What should I vaccinate my horse against and why?
All equines should be vaccinated according to risk. We recommend all horses, ponies and donkeys which are in contact with other equines at livery, at shows and out hacking in areas near other horses be vaccinated with a programme which covers Equine Influenza and tetanus.
How are vaccines given to my horse?
Equine tetanus and flu vaccines are given by intra-muscular injection
Are there any risks associated with vaccination?
We always recommend owners should watch for any swelling or heat around the vaccination site, sweating or shivering. If you feel your horse is behaving out of sorts after a vaccination you should contact the practice to seek advice.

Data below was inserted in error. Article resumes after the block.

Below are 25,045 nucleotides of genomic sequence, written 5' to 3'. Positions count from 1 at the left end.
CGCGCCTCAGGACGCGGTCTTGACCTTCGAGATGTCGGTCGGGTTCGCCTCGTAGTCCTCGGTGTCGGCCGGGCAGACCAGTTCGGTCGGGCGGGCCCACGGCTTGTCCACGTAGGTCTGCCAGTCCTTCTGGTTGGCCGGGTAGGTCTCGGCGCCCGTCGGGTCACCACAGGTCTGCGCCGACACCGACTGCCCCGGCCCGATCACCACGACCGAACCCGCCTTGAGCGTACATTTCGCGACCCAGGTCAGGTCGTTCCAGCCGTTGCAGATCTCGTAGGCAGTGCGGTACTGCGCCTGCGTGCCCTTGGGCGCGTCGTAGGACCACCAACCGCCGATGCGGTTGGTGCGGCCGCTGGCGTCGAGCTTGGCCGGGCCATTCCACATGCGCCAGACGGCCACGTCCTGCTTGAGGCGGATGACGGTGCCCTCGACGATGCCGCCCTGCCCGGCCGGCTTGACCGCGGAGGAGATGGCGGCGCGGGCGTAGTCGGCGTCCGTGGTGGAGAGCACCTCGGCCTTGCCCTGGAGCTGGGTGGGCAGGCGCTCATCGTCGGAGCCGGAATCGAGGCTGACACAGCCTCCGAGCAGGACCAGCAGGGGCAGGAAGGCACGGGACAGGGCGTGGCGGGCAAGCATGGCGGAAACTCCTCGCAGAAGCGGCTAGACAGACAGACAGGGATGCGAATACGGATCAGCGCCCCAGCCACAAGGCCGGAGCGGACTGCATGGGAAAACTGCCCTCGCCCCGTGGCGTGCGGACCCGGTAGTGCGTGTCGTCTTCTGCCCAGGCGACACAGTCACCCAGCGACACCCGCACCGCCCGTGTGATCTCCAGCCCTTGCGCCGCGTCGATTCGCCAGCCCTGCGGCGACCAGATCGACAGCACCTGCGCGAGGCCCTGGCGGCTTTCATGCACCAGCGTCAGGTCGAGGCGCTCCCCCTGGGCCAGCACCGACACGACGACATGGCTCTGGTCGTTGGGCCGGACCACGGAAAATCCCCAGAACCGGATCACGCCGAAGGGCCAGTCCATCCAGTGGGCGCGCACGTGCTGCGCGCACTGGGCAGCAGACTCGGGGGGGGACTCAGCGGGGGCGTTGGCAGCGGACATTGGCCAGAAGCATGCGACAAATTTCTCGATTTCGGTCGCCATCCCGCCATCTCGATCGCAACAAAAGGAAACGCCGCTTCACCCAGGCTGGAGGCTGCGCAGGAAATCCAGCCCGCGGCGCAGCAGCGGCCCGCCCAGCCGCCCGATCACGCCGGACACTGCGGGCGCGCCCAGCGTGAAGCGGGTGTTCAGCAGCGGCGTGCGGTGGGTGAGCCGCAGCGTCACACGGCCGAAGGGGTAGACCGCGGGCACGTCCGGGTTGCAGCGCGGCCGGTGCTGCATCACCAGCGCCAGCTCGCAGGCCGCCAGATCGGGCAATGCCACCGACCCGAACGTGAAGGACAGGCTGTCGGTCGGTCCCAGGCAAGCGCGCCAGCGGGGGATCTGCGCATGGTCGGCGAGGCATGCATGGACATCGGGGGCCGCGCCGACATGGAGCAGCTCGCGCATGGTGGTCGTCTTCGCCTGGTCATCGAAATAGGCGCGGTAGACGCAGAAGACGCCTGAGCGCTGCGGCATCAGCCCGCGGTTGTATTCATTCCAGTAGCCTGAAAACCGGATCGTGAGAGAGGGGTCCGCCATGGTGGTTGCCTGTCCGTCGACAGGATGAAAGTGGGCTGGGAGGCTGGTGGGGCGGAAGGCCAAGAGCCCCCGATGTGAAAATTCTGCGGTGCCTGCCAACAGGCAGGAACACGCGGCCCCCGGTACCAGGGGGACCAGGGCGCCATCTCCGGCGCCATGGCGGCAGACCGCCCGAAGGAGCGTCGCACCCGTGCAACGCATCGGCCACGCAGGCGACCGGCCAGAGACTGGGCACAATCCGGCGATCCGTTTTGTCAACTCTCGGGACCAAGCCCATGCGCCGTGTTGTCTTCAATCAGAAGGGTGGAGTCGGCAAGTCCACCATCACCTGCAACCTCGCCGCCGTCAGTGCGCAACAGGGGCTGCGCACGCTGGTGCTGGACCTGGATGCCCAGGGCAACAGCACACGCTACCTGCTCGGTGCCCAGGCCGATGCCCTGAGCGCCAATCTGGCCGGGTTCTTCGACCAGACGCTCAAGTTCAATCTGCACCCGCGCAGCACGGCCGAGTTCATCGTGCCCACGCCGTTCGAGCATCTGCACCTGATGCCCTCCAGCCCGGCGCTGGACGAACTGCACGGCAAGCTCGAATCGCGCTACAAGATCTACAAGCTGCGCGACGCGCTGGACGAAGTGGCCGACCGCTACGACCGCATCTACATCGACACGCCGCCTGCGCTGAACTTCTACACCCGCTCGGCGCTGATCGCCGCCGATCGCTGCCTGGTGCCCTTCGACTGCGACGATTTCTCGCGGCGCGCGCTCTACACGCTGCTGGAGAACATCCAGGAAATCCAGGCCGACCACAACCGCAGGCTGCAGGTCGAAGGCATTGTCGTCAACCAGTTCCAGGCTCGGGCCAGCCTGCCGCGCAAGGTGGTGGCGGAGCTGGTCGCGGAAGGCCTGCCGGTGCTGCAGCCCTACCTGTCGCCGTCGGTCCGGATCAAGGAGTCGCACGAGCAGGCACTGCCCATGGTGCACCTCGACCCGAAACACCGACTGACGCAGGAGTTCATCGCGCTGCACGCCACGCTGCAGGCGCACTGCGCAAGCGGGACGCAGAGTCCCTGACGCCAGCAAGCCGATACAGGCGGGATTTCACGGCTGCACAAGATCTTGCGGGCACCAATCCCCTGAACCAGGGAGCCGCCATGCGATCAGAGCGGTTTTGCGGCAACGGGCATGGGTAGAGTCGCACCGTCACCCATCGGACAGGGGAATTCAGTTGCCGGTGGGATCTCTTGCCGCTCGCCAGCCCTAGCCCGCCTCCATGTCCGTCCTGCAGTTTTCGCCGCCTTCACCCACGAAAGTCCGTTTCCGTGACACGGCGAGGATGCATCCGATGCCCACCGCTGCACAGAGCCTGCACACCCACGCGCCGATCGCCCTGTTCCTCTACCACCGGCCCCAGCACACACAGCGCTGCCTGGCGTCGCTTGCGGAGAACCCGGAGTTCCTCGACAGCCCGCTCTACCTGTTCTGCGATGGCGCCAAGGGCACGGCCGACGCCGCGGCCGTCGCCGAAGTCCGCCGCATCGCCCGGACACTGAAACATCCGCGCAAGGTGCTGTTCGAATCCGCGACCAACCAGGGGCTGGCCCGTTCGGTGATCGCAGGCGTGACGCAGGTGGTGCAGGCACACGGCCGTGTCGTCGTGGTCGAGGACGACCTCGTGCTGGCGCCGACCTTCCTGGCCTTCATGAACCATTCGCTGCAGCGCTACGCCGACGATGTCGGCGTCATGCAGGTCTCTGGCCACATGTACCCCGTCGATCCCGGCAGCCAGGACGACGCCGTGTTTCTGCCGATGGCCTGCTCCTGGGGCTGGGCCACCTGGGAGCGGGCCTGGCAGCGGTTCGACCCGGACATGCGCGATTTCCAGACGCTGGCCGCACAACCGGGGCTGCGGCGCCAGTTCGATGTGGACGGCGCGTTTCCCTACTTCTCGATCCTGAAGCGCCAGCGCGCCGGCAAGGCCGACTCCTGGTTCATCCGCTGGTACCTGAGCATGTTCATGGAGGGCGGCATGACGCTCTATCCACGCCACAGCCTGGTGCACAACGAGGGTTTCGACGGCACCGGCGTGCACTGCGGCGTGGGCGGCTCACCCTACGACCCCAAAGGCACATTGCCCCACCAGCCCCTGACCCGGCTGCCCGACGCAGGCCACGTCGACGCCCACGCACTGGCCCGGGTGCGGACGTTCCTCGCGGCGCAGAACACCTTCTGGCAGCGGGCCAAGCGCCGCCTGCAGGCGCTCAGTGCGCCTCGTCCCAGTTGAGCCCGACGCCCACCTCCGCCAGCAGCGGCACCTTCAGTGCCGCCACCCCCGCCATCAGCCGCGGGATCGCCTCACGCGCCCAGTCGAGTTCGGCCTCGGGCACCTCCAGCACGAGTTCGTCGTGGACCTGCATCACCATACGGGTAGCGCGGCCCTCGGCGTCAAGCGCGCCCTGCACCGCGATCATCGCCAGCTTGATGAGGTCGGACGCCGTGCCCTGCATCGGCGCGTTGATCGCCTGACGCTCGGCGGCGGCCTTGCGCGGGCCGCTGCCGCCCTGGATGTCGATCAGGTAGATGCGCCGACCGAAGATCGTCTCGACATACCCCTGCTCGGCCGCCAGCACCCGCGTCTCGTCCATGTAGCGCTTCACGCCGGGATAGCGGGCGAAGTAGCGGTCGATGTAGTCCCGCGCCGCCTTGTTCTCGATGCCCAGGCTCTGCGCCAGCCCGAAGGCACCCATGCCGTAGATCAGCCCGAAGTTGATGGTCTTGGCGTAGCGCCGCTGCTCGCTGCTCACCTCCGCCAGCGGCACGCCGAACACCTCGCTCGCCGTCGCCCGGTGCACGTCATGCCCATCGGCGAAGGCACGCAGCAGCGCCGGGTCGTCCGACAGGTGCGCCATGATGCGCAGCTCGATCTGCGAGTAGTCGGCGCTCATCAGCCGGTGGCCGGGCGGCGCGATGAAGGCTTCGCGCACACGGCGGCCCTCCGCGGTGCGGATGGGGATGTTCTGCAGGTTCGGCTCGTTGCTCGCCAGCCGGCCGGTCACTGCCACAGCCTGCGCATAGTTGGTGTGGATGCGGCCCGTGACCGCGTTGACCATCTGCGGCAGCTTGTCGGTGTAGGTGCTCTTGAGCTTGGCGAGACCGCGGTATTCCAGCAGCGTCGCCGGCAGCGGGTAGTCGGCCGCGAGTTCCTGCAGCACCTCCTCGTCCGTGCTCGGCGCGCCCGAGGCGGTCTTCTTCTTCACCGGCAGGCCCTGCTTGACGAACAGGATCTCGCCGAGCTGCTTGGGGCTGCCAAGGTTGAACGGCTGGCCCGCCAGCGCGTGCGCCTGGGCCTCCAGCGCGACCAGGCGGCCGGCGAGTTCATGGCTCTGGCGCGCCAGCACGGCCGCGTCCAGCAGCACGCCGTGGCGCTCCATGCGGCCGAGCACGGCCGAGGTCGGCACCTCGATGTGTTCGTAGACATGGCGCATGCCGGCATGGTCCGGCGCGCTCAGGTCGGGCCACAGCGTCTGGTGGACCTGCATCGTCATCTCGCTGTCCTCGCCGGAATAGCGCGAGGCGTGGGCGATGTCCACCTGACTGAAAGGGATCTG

At what age should I have my horse vaccinated and what is the standard vaccine protocol?
We recommend a first vaccine (combined FT) at around 6 months, with a second (combined FT) 4-6 weeks later. This is then followed by a third vaccine (flu only) 5 months after this. Booster vaccines are normally given within 365 days – one calendar year, annually thereafter – of the date of the third vaccine.
Following the primary course, flu would normally be given annually, although competition horses may be subject to slightly different rules, for example, if competing under F.E.I. auspices.
Tetanus is normally given every 3 years, depending on the vaccine manufacturer. As C. tetani is a soil-borne organism, and not passed from horse to horse, we strongly advise that all equines are vaccinated against this disease, whether they are in contact with other equines or not.
Equine Herpes vaccination is available, but we do not see a great deal of this condition.
The only UK approved Strangles vaccine was withdrawn from the market several years ago. A Strangles vaccine is currently available in North America, but, as yet, it is not licensed it for the UK market – watch this space.